In the quickfix window, simply edit any entry you like. Once you save the quickfix buffer, your changes will be made in the actual file an entry points to.
You can also delete lines in the quickfix window. This way, you can first review the quickfix list, remove all entries you don't care to change, and then use
%s/foo/bar (or anything else) on the rest.
- Works in location list windows, too
- The quickfix buffer is now
- The usual write commands can be used (
:xetc.), but they won't save the buffer to a file. Instead they will trigger replacement for any changes you made.
- If you specifically want to save the quickfix buffer to a file, you can still do that the same way as before
- Adding and removing lines in the quickfix buffer breaks each line's link to Vim's internal quickfix entry. After making such changes, you need to write the quickfix buffer. This will rewrite Vim's internal quickfix list. Otherwise, pressing
<Enter>may jump to the wrong entry.
Limits to text replacement
Whenever a replacement fails, you get an '[ERROR]' in the corresponding quickfix entry.
Replacement only works if the text that was modified actually exists in the corresponding text file and line number. So it may fail if the file was modified since the quickfix list was built.
If the quickfix entry contains only part of a line, replacement should work as long as there is a substring of that line with at least three characters.
Example: The quickfix entry
Missing ; at: xyz can be used to replace in a line
a = xyz. However, it cannot be used in a line
xyz = 1+xyz because it is not clear which xyz would need to be replaced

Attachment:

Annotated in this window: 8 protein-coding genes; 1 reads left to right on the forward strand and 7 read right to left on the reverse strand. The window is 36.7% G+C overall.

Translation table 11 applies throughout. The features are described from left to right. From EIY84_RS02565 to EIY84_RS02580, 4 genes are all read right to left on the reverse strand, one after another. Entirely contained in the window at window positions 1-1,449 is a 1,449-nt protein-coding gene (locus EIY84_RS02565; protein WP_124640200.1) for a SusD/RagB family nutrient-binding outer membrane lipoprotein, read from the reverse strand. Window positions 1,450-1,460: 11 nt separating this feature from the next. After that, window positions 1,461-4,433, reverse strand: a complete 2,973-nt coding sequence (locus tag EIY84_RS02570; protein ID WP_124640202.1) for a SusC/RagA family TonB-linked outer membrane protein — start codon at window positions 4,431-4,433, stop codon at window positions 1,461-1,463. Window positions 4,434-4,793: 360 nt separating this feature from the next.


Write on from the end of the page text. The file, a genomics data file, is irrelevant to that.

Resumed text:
let g:qf_modifiable = 1
If 1, automatically sets quickfix buffers 'modifiable'. If you prefer to do this manually, set the value to 0. Default: 1.
let g:qf_join_changes = 1
If 1, changes within a single buffer will be joined using |:undojoin|, allowing them to be undone as a unit. Default: 0.
let g:qf_write_changes = 1
If 1, writing the quickfix buffer will also write corresponding files. If 0, buffers of corresponding files will be changed but not written, allowing you to preview the changes before writing the individual buffers yourself. Default: 1
Custom events can be used like this:
autocmd User <event> :echo 'do something'
If you prefer, you can redirect a custom event using regular Vim events. Example:
autocmd User QfReplacementBufWritePost doautocmd BufWritePost
QfReplacementBufWritePostThis event is sent after making a replacement and writing the corresponding buffer.
rake test for the vspec tests.
To get the test environment working you need to
- install ruby
gem install bundler
More details here.